Is worrying about debt keeping you up at night? If so, you are not alone. According to the Federal Reserve, the amount of debt U.S. consumers carry in every category has been rising steadily.
What’s more, many of us are falling behind on payments. A recent Urban Institute report shows that one in three people with a credit file have a debt in collections. And even if we’re not in the red, we may be living paycheck to paycheck—struggling to build an emergency fund, let alone save money for retirement.
Get the support you need
Fortunately, help is available. A reputable credit counselor can teach you how to manage your current debt and avoid taking on more. If you’ve been paying only the minimum on your credit cards or even missing a few payments, then meeting with a good credit counselor may finally help you shake off your money troubles.
Credit counselors also can help you organize what’s called a “debt management” plan. Typically, you’ll make a single payment to the credit counselor each month or pay period. The credit counselor then makes monthly payments to each of your creditors.
Be aware that credit counseling agencies are not the same as debt settlement companies. While credit counseling organizations are typically nonprofit organizations and provide services for modest fees (or even for free), debt settlement companies are usually for-profit companies and charge substantial fees.
But by far the biggest difference is how they interact with your creditors.
According to the Federal Trade Commission, you should avoid doing business with settlement companies that:
Also, steer clear of any firm that claims it can take accurate, but negative, information off of your credit report. No one can do that.
Bottom line: A legitimate credit counseling agency will educate you about budgeting and how to use credit, as well as help you set up a debt management plan if you need one. A debt settlement firm merely offers to negotiate with your creditors to settle debts.
What happens to my credit score?
Working with a reputable credit counselor won’t damage your credit score. But if an agency takes over your debt payments and fails to pay creditors on your behalf, that can put your credit rating at risk. And any debt settlement program that requires you to stop paying your creditors before your debt is paid will definitely hurt your score. What’s worse, in either case, you could incur late fees, penalty interest and other charges, which will increase your debt rather than decrease it.
Some lenders won’t work with debt settlement firms, and many consumers enrolled in the programs end up filing for bankruptcy anyway, according to the consumer group Center for Responsible Lending. Plus, consumers who settle non-mortgage debt for less than the amount owed will typically get an income-tax bill for the amount of debt forgiven.
Ultimately, your best bet is to contact a nonprofit credit counseling agency with a solid reputation for providing sound advice and reliable services.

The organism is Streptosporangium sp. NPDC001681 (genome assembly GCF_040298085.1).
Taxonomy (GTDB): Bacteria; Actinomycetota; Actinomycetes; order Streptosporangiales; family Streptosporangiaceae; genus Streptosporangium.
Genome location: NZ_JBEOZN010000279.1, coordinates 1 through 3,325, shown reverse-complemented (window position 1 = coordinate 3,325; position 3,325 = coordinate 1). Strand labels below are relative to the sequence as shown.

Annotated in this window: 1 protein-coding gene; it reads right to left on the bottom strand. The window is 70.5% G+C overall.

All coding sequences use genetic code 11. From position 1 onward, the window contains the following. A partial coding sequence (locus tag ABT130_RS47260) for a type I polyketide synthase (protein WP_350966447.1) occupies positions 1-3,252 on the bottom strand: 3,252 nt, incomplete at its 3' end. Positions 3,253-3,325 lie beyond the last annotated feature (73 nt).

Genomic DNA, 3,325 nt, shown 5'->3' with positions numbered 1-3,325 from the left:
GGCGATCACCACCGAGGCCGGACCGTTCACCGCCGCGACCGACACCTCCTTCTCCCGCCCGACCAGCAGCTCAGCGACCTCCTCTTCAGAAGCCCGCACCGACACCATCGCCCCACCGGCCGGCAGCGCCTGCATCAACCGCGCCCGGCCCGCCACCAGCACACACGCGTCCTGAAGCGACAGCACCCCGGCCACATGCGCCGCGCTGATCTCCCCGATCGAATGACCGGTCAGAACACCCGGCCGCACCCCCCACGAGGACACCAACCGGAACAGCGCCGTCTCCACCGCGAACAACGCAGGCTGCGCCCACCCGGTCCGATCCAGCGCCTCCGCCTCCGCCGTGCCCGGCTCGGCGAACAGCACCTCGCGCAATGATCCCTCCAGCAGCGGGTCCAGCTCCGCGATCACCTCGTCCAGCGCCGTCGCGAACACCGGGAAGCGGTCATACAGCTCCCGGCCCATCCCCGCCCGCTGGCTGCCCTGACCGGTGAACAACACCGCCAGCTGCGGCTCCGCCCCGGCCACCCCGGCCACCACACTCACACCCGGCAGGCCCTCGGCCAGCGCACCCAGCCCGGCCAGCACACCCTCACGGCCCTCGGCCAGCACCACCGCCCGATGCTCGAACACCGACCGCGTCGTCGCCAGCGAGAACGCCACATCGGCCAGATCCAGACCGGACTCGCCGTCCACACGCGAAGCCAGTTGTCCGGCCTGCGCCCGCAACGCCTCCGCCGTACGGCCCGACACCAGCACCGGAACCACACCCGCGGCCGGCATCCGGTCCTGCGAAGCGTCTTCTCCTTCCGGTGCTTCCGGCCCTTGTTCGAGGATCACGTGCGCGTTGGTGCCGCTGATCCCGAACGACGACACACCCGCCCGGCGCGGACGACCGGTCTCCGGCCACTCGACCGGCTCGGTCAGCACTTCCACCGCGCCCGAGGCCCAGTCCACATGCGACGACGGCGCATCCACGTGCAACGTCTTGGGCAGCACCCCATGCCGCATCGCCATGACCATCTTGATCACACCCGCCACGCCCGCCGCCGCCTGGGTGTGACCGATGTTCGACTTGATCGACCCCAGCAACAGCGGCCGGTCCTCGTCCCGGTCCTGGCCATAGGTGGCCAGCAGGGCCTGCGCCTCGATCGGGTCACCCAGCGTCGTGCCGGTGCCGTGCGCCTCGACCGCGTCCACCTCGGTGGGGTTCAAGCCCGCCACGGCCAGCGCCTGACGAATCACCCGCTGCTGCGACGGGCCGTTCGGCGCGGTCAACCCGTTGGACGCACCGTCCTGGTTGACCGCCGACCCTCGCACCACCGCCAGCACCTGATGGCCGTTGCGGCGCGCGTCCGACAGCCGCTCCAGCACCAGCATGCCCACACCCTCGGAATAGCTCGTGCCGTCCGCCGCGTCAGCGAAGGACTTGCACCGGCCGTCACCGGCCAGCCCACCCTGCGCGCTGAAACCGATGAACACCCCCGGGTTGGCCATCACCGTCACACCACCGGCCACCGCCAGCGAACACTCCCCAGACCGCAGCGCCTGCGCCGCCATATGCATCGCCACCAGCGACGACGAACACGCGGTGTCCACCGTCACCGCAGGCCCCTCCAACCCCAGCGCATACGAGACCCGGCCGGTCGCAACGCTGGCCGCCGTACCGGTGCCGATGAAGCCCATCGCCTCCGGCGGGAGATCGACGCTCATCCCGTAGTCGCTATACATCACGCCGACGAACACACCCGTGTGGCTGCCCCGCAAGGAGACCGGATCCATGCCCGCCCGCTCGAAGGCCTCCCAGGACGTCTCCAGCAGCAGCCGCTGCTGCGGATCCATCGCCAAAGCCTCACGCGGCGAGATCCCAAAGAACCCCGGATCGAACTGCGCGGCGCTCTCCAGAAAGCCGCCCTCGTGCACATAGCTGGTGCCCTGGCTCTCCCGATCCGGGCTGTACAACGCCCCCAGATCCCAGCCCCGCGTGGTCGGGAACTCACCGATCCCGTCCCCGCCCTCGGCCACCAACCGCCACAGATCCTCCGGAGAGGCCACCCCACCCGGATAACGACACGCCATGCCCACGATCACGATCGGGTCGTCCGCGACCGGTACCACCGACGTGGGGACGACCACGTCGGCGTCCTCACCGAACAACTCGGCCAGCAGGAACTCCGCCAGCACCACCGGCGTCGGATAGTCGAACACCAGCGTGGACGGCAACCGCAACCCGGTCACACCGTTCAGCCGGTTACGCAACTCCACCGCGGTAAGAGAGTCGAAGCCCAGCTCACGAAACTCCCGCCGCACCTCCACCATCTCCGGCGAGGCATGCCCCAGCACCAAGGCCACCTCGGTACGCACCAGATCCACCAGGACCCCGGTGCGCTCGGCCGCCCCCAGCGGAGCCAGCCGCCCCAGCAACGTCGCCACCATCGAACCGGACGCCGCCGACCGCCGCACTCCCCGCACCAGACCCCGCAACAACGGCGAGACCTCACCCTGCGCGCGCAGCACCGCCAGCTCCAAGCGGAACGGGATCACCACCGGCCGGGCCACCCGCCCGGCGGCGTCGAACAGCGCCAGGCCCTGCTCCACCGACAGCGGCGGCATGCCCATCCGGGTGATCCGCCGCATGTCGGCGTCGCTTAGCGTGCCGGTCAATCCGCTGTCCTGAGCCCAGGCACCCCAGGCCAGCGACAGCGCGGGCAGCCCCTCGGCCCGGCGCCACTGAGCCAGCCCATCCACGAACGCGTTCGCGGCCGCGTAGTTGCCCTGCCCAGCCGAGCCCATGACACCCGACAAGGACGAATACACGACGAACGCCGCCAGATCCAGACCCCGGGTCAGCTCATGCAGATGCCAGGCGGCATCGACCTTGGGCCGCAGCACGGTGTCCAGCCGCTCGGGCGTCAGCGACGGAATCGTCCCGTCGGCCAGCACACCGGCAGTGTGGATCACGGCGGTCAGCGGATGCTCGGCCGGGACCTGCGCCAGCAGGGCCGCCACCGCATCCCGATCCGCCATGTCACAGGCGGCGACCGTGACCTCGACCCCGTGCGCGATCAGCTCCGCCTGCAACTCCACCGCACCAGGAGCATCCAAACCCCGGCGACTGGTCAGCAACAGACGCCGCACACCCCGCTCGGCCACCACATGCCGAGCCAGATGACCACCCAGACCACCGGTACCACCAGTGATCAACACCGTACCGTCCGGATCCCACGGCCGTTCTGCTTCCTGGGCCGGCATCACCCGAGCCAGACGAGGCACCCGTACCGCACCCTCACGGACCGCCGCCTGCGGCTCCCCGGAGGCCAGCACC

Finding a counselor you can trust
The quality of credit counseling can vary enormously from firm to firm. Start your search for a reputable organization on the websites for the industry’s two major trade associations—the Financial Counseling Association of America (FCAA) and the National Federation for Credit Counseling (NFCC). You can also check out the list of approved firms on the U.S. Trustee Program (part of the Department of Justice) website.
Once you have a list of potential candidates, vet each one with your state’s Attorney General, as well as your local consumer protection agency. They can tell you if the counseling agency is licensed to do business in your state and if any complaints are on file.
The FTC says that a reputable firm will send you free information about itself and the services it provides without requiring you to provide any details about your situation. They also should be willing to talk about their fees up front. Unwillingness to do either is a red flag, and you should walk away.
According to NFCC spokesperson Bruce McClary, an initial counseling session with one of their members will take about an hour and be free or cost very little. After that initial consultation, if you sign up for an extended debt management program, you may end up paying about $25 a month. “But many of our nonprofit members have programs to reduce or waive those fees [in some circumstances],” he says.
As a final step, when you have selected two to three top agencies with solid credentials, make sure you ask a few more tough questions (like these inquiries recommended by the FTC):
For additional information about credit agencies and other debt relief options, see the FTC’s guide to Choosing a Credit Counselor.
The right time to get help
“You don’t have to be in crisis to benefit from credit counseling,” says McClary. An initial session with a trustworthy counselor involves a complete review of your financial situation, so you’ll walk away with some practical, holistic ideas for taking control of your money now and preventing problems down the road.
And if you’ve reached the point where you are receiving repeated collection calls, it’s a good idea to seek counseling before it becomes even worse. “You’ll get some actionable advice that provides almost immediate benefits, as well as strategies that will provide longer-term solutions,” he adds.